If you’re interested in trying your hand at fermentation I would highly recommend you begin with sauerkraut! It’s simple, low maintenance and wonderfully delicious! I’m going to show you how to get started with a small batch prepared in a mason jar.
What you’ll need: Mason Jar Shredded Cabbage- green, purple or white will do Himalayan Sea Salt Cheese Cloth Additional Jar for weight Filtered Water Rubber Band Caraway Seeds *optional
Here’s How: Thoroughly clean mason jar and muddler to ensure a bacteria free environment. Juliann choice cabbage. Sprinkle generously with Himalayan sea salt and caraway seeds. Massage cabbage with clean hands (initiating the secretion of brine). Stuff cabbage in mason jar, packing with a muddler. Pack jar full (leaving an inch of space at the rim of the jar).
In order to prevent spoilage the cabbage must be fully submerged in its brine. If massaging the cabbage does not yield sufficient brine to fully submerge add a bit of filtered water. THIS STEP IS CRUCIAL! This is nearly the only way to botch your batch. If there is sufficient brine and the cabbage is insufficiently submerged you can add a weight (such as a smaller glass jar) to the top of the cabbage before covering with cheesecloth. Cover jar with cheesecloth and secure with rubber band. Set in a warm environment (65-75 degrees). Check it daily and press down if cabbage is floating above the liquid. The cabbage is ‘done’ when it tastes as you prefer (generally 3-10 days) at which point you can refrigerate it.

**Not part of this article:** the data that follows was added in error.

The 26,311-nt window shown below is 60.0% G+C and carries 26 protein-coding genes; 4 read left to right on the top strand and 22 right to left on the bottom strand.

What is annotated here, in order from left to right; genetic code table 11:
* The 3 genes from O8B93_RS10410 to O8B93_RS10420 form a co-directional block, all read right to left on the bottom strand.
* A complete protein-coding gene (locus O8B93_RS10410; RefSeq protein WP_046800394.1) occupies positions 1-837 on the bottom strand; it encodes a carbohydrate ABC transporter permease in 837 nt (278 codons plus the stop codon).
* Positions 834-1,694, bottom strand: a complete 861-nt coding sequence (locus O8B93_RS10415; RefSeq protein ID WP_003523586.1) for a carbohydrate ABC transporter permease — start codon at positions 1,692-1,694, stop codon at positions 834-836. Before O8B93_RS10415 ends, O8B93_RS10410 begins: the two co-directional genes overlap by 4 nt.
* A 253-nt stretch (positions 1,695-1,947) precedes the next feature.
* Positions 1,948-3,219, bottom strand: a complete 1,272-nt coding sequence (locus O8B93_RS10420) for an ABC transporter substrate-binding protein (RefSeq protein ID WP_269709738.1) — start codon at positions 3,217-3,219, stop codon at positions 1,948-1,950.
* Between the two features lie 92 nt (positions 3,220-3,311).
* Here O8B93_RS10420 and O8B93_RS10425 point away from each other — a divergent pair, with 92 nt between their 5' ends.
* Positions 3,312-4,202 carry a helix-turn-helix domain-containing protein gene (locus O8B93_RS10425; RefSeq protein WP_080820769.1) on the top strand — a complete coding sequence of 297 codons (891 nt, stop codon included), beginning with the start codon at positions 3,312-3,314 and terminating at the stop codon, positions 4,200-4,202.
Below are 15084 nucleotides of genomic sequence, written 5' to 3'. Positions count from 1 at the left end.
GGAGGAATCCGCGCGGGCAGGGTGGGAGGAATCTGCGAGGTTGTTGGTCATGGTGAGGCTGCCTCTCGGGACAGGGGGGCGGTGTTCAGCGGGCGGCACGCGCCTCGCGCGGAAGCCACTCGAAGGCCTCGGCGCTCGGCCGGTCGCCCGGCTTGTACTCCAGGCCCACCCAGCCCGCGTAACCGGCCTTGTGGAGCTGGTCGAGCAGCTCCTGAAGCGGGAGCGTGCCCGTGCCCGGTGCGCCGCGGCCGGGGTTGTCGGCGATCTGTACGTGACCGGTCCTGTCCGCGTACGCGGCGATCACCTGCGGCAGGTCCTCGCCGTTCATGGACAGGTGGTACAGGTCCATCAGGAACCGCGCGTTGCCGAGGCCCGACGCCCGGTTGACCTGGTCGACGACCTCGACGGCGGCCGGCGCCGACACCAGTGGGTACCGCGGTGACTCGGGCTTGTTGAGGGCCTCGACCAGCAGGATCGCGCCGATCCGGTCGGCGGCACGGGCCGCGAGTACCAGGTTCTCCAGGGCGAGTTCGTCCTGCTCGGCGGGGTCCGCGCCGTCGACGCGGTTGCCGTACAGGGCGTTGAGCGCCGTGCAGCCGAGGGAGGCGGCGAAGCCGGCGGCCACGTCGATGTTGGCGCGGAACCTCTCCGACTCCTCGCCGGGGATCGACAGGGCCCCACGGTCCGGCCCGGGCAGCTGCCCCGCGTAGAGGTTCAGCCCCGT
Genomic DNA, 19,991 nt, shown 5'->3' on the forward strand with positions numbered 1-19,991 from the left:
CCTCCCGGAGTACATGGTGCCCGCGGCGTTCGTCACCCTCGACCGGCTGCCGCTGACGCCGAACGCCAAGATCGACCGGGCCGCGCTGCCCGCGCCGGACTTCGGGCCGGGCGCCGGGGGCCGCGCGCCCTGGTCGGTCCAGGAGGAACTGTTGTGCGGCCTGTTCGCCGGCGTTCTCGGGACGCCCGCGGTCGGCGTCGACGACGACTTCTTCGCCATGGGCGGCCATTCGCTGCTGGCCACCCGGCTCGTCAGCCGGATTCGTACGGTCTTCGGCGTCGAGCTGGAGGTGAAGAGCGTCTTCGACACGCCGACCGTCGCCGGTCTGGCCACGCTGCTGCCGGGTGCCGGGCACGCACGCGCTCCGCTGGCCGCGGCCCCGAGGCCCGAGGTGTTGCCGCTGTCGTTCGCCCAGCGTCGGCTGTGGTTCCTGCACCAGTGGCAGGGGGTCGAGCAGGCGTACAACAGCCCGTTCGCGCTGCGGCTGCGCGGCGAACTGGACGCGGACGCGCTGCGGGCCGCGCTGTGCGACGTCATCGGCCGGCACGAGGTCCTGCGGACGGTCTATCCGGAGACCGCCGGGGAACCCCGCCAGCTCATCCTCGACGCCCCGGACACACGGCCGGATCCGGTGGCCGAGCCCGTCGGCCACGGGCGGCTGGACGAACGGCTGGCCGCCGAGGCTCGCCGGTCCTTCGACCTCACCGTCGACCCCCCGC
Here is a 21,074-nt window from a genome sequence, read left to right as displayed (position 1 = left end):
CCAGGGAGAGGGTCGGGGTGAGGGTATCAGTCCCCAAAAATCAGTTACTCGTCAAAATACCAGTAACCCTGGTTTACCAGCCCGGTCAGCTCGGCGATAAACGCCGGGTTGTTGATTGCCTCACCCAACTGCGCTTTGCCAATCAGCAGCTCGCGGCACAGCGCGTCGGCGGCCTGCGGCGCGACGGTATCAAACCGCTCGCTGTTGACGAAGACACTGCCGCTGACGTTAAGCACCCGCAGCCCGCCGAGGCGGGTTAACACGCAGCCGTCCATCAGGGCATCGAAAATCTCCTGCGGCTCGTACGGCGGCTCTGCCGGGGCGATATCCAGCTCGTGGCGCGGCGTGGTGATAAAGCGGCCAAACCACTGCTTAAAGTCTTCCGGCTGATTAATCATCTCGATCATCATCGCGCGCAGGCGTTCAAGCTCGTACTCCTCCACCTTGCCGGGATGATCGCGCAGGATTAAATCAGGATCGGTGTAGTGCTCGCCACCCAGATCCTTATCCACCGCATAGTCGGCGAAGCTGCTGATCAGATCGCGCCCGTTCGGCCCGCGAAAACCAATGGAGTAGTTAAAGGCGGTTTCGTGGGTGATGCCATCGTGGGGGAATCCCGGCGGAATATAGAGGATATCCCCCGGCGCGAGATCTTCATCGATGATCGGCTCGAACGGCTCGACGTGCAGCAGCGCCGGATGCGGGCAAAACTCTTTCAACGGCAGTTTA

Is fermented food dangerous to consume? Sauerkraut is made by a process called lacto-fermentation. This is essentially the process of converting natural sugars into lactic acid. Lactic acid serves as a natural preservative, inhibiting the growth of harmful bacteria. Don’t be scared.;). The fermentation process itself is very reliable and safe, and the fermented sauerkraut can be kept (refrigerated) for months.
What can go wrong? Very little! As long as your equipment and hands are clean you’ll create an environment to promote positive bacterial growth. Bubbles, foam and/or white scum on the surface of the sauerkraut is normal. Skim it off and don’t worry about it. Most importantly, keep the cabbage submerged in its brine. When cabbage is not submerged mold will likely form, along with an atrocious, unappetizing smell- it will let you know it’s time to toss it and try again.
What are the health benefits of sauerkraut? Energizing Boosts circulation Promotes healthy heart Stimulates immune system Strengthens bones Reduces cholesterol Combats inflammation Improves vision + skin
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